My feelings about the Timberjack are identical to those of Dennis: useless. Good luck. John_M
  11. Cluttermagnet

    Cluttermagnet Minister of Fire

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    You guys are the greatest! A lot of good suggestions already. I'm still trying to figure things out. I bet that if there were some videos online showing how these tools are used, that would help a lot. Despite the obvious differences between a cant hook, a peavey, and a Hookaroon, for example, it is not completely clear to me how these actually get used. I've got some clues, mind you, but I've simply never seen these tools in action long enough to figure it all out. I've maybe had glimpses of them on 'logging' shows, that's about it.

    I confess I was thinking about a cheap timberjack with fiberglass handle, currently on sale at Northern. But some of you consider them useless. Why? I think it would help me if you would each describe, in your own words, how you use these various tools on the job. And why you dislike some other tools.

    Why does a cant hook not have a spike, whereas a peavey does? Do you need different sizes if you process timber of greatly different diameters? Where does a Hookaroon fit in with these other two tools?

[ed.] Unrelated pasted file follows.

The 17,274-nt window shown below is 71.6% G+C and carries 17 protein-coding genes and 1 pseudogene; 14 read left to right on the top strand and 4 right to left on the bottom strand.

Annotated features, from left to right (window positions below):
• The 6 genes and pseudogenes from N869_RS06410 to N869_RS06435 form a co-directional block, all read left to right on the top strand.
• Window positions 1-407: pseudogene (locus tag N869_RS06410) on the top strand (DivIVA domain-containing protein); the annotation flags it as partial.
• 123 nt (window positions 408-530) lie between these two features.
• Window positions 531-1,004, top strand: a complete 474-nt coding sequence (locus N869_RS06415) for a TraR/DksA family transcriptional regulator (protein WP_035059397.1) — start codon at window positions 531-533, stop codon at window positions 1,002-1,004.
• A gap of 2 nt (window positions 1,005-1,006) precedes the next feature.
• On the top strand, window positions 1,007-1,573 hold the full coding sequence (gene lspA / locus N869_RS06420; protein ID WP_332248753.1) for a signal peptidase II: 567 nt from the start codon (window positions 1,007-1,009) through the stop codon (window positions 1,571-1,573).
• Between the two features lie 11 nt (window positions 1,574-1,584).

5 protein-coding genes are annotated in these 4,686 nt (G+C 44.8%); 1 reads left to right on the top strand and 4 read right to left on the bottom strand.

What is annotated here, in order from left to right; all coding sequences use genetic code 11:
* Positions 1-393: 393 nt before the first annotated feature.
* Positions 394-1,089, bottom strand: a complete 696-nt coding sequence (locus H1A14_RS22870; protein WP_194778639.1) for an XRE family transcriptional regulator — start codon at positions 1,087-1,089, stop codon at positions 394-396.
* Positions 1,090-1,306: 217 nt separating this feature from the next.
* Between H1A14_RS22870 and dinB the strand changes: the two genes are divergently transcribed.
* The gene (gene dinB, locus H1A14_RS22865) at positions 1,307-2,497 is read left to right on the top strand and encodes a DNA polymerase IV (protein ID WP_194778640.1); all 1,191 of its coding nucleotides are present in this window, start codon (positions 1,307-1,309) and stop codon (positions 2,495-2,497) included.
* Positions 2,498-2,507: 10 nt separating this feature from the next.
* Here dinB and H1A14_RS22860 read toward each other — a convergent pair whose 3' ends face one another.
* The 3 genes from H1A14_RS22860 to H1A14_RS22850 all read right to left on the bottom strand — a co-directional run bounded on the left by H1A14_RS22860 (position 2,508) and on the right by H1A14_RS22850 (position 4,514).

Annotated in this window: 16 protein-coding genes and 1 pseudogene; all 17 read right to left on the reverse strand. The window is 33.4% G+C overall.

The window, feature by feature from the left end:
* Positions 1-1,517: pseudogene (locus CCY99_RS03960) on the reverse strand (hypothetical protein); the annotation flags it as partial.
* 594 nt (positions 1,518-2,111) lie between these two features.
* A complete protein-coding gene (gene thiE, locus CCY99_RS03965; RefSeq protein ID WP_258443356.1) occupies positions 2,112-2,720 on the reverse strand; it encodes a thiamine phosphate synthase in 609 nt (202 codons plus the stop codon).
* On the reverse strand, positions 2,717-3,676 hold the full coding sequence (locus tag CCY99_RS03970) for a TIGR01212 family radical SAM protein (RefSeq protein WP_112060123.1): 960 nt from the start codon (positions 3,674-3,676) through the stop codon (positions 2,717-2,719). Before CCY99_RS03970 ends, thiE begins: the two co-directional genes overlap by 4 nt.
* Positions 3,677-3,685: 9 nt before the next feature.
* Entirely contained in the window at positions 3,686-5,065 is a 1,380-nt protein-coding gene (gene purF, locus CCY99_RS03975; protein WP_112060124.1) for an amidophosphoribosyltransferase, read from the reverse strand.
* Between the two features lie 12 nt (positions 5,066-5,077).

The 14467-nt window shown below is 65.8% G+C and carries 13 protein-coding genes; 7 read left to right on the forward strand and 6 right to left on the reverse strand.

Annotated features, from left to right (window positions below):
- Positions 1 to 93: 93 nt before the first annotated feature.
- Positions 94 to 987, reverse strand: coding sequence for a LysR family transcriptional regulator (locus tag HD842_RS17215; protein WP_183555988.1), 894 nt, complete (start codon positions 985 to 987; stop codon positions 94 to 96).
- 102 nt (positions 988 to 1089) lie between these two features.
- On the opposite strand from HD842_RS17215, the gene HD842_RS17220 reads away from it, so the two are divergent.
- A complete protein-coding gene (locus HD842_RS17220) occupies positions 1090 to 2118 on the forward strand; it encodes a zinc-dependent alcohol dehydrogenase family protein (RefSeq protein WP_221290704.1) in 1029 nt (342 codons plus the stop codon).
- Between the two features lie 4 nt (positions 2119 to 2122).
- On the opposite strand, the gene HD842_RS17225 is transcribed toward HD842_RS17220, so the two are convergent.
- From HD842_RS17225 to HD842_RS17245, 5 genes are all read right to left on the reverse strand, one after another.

The two suggestions for a 'spud bar' were slightly unexpected- but they do validate my own thinking. The tool here that I call a 'digging bar' is probably similar if not exactly the same. It's a wonderful, very strong and heavy pry bar-one use is to allow lifting and shoving things under a log so its up off the ground for cutting. Crude but effective. I can see myself doing that. But a timber jack seems to be a more elegant way of doing that. Then there are ramps. I never would have thought of that. That would work. But what is a "Gator"? Is that one of the 4-wheel ATVs? Or is Gator some sort of tool? Sorry, guys, I'm still learning the basics.

    Probably what I'm most focused on right now is how to efficiently roll or raise big logs long enough to buck them into manageable rounds. Keep the ideas coming- thanks!
  12. dave11

    dave11 Minister of Fire

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    A peavey is a remnant of the old days, or so I've read, where logging was done at a mill on the river, and guys needed to float the logs to it. The spike on the end of the peavey was for moving and positioning the logs in the water. That's why a cant hook is likely better for most of us to use, instead of a peavey.